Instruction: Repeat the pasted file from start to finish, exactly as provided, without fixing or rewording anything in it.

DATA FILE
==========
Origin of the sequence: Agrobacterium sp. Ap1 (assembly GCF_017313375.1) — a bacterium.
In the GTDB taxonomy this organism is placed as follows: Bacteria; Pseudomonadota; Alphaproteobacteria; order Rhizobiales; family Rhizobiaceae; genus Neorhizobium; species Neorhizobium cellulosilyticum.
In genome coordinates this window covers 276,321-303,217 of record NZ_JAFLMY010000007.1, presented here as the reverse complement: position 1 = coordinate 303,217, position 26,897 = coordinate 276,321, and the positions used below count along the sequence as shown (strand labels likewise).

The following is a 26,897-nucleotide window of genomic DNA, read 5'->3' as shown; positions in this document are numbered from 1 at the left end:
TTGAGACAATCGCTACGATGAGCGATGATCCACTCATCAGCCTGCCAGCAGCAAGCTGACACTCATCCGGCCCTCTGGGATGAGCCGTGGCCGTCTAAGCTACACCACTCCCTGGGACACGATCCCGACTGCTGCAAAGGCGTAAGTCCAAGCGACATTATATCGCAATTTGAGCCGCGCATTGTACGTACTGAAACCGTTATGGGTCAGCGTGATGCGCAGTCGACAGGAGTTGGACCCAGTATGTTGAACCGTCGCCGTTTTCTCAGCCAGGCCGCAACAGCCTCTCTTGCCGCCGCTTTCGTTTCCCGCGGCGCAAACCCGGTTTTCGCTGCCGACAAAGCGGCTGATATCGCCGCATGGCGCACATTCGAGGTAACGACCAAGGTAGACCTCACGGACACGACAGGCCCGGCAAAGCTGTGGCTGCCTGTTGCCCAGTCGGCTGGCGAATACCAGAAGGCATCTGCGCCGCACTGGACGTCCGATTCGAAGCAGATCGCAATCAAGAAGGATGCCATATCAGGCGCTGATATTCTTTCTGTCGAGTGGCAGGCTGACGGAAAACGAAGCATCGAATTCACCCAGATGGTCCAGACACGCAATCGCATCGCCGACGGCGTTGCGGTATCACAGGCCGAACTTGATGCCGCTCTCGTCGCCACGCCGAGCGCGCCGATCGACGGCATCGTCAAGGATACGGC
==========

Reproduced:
Origin of the sequence: Agrobacterium sp. Ap1 (assembly GCF_017313375.1) — a bacterium.
In the GTDB taxonomy this organism is placed as follows: Bacteria; Pseudomonadota; Alphaproteobacteria; order Rhizobiales; family Rhizobiaceae; genus Neorhizobium; species Neorhizobium cellulosilyticum.
In genome coordinates this window covers 276,321-303,217 of record NZ_JAFLMY010000007.1, presented here as the reverse complement: position 1 = coordinate 303,217, position 26,897 = coordinate 276,321, and the positions used below count along the sequence as shown (strand labels likewise).

The following is a 26,897-nucleotide window of genomic DNA, read 5'->3' as shown; positions in this document are numbered from 1 at the left end:
TTGAGACAATCGCTACGATGAGCGATGATCCACTCATCAGCCTGCCAGCAGCAAGCTGACACTCATCCGGCCCTCTGGGATGAGCCGTGGCCGTCTAAGCTACACCACTCCCTGGGACACGATCCCGACTGCTGCAAAGGCGTAAGTCCAAGCGACATTATATCGCAATTTGAGCCGCGCATTGTACGTACTGAAACCGTTATGGGTCAGCGTGATGCGCAGTCGACAGGAGTTGGACCCAGTATGTTGAACCGTCGCCGTTTTCTCAGCCAGGCCGCAACAGCCTCTCTTGCCGCCGCTTTCGTTTCCCGCGGCGCAAACCCGGTTTTCGCTGCCGACAAAGCGGCTGATATCGCCGCATGGCGCACATTCGAGGTAACGACCAAGGTAGACCTCACGGACACGACAGGCCCGGCAAAGCTGTGGCTGCCTGTTGCCCAGTCGGCTGGCGAATACCAGAAGGCATCTGCGCCGCACTGGACGTCCGATTCGAAGCAGATCGCAATCAAGAAGGATGCCATATCAGGCGCTGATATTCTTTCTGTCGAGTGGCAGGCTGACGGAAAACGAAGCATCGAATTCACCCAGATGGTCCAGACACGCAATCGCATCGCCGACGGCGTTGCGGTATCACAGGCCGAACTTGATGCCGCTCTCGTCGCCACGCCGAGCGCGCCGATCGACGGCATCGTCAAGGATACGGC